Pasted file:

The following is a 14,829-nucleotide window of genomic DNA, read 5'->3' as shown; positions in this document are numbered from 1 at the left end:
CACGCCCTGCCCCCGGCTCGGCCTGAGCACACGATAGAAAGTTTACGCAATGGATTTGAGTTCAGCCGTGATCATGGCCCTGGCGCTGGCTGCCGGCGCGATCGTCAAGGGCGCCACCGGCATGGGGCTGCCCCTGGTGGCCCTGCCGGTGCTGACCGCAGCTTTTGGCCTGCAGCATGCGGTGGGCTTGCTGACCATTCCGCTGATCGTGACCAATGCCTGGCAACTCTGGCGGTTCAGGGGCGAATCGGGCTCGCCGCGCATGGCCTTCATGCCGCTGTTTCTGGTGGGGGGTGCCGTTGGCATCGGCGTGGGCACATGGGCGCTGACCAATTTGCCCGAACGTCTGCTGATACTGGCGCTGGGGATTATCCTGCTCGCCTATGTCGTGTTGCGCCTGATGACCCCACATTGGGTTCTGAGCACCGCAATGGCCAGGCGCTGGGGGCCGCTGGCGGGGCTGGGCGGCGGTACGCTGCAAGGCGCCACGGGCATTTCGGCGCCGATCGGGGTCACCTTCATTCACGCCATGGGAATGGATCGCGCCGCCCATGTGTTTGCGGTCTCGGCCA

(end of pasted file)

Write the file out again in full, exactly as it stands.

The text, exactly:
The following is a 14,829-nucleotide window of genomic DNA, read 5'->3' as shown; positions in this document are numbered from 1 at the left end:
CACGCCCTGCCCCCGGCTCGGCCTGAGCACACGATAGAAAGTTTACGCAATGGATTTGAGTTCAGCCGTGATCATGGCCCTGGCGCTGGCTGCCGGCGCGATCGTCAAGGGCGCCACCGGCATGGGGCTGCCCCTGGTGGCCCTGCCGGTGCTGACCGCAGCTTTTGGCCTGCAGCATGCGGTGGGCTTGCTGACCATTCCGCTGATCGTGACCAATGCCTGGCAACTCTGGCGGTTCAGGGGCGAATCGGGCTCGCCGCGCATGGCCTTCATGCCGCTGTTTCTGGTGGGGGGTGCCGTTGGCATCGGCGTGGGCACATGGGCGCTGACCAATTTGCCCGAACGTCTGCTGATACTGGCGCTGGGGATTATCCTGCTCGCCTATGTCGTGTTGCGCCTGATGACCCCACATTGGGTTCTGAGCACCGCAATGGCCAGGCGCTGGGGGCCGCTGGCGGGGCTGGGCGGCGGTACGCTGCAAGGCGCCACGGGCATTTCGGCGCCGATCGGGGTCACCTTCATTCACGCCATGGGAATGGATCGCGCCGCCCATGTGTTTGCGGTCTCGGCCA